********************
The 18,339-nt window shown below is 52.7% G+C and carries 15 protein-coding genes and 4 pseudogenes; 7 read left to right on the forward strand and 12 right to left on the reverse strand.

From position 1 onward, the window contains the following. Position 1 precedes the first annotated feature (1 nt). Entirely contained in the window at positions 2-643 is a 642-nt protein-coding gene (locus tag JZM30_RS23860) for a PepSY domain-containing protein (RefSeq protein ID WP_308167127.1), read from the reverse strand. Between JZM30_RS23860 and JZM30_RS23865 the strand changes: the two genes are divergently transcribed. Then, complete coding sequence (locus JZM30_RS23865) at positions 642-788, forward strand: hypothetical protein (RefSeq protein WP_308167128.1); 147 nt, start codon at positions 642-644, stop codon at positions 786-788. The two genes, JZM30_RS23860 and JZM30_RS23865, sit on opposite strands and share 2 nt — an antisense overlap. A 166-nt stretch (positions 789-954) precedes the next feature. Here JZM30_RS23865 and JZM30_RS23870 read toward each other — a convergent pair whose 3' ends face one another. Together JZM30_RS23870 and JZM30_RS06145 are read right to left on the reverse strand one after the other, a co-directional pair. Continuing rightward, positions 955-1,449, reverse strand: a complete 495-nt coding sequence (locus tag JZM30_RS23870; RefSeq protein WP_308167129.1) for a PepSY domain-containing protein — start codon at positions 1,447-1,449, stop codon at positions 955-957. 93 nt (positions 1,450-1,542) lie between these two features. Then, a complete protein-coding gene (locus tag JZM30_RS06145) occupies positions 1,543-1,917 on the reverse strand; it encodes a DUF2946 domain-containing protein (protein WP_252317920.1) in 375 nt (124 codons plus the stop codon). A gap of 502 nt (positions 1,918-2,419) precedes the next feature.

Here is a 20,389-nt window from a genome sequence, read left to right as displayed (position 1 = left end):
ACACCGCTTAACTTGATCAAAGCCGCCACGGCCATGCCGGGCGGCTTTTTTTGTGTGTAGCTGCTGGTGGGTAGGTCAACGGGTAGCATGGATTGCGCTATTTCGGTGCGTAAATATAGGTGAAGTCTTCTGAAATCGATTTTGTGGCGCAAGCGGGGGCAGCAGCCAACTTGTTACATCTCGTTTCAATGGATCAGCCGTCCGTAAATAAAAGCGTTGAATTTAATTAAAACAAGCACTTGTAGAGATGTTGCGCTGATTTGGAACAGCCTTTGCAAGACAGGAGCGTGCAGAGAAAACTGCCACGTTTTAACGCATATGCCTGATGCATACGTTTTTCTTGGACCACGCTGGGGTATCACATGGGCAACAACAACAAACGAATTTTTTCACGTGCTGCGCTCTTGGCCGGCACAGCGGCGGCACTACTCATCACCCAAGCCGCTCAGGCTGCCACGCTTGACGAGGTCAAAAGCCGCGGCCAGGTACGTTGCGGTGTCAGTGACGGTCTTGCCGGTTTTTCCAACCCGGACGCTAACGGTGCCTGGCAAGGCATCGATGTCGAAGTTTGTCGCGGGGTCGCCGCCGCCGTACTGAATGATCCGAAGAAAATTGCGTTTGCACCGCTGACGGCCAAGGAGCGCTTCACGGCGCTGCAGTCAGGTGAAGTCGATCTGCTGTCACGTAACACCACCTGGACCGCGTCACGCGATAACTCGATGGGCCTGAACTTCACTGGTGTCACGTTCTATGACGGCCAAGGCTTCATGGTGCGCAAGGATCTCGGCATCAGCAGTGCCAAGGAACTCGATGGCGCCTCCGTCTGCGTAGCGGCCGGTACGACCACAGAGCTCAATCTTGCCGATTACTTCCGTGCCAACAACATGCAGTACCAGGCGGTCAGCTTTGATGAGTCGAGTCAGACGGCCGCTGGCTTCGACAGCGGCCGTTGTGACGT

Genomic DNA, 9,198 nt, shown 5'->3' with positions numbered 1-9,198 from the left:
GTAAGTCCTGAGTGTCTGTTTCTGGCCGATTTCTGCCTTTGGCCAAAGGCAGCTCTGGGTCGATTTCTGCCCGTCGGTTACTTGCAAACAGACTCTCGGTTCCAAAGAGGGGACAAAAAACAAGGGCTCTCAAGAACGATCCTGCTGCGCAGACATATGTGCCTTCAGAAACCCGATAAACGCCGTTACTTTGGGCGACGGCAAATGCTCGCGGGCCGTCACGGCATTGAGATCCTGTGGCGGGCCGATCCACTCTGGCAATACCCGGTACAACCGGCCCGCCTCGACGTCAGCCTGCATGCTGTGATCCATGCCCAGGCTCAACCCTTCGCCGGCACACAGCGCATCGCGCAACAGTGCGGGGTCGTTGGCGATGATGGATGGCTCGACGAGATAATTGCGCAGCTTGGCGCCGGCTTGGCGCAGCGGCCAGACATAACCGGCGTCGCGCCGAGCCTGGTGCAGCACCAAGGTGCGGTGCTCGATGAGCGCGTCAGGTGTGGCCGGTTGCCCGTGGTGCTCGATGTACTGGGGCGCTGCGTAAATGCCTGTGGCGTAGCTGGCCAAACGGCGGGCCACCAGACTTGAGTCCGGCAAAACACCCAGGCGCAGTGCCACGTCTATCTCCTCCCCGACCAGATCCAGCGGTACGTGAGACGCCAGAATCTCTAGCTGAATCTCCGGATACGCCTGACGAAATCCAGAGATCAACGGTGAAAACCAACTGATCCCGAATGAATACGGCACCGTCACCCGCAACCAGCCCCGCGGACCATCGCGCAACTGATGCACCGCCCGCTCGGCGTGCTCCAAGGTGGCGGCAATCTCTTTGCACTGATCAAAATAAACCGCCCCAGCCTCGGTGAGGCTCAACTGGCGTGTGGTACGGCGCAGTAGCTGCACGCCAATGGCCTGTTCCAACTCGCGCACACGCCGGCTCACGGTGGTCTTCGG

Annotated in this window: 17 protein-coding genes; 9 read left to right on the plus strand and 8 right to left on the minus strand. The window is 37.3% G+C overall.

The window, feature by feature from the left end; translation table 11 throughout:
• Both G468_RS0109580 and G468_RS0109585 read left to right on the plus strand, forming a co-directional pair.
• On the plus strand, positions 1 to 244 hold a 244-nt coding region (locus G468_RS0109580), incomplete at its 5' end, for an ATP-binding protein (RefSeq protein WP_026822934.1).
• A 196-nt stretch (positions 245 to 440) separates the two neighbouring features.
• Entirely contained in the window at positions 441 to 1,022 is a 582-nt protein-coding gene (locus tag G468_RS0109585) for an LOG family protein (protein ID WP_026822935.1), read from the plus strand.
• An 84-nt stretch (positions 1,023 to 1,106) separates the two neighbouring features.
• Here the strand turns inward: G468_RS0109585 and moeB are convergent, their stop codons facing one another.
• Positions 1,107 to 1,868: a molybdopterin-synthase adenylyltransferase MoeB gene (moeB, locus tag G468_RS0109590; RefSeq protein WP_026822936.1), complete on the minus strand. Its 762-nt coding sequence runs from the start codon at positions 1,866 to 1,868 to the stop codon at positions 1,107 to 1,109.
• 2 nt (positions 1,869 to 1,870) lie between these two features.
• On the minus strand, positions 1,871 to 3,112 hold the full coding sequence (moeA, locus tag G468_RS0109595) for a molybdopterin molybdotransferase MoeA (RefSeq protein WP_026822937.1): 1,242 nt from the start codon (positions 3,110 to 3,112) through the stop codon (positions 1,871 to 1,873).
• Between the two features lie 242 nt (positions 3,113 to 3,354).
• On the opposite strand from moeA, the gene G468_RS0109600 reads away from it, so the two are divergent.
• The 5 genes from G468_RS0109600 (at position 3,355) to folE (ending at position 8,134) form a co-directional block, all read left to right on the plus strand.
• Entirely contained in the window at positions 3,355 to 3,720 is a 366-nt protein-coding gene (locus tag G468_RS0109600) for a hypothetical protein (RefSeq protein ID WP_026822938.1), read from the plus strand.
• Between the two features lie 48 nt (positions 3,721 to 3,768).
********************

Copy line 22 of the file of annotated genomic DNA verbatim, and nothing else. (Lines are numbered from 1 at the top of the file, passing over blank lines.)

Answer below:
• Between the two features lie 48 nt (positions 3,721 to 3,768).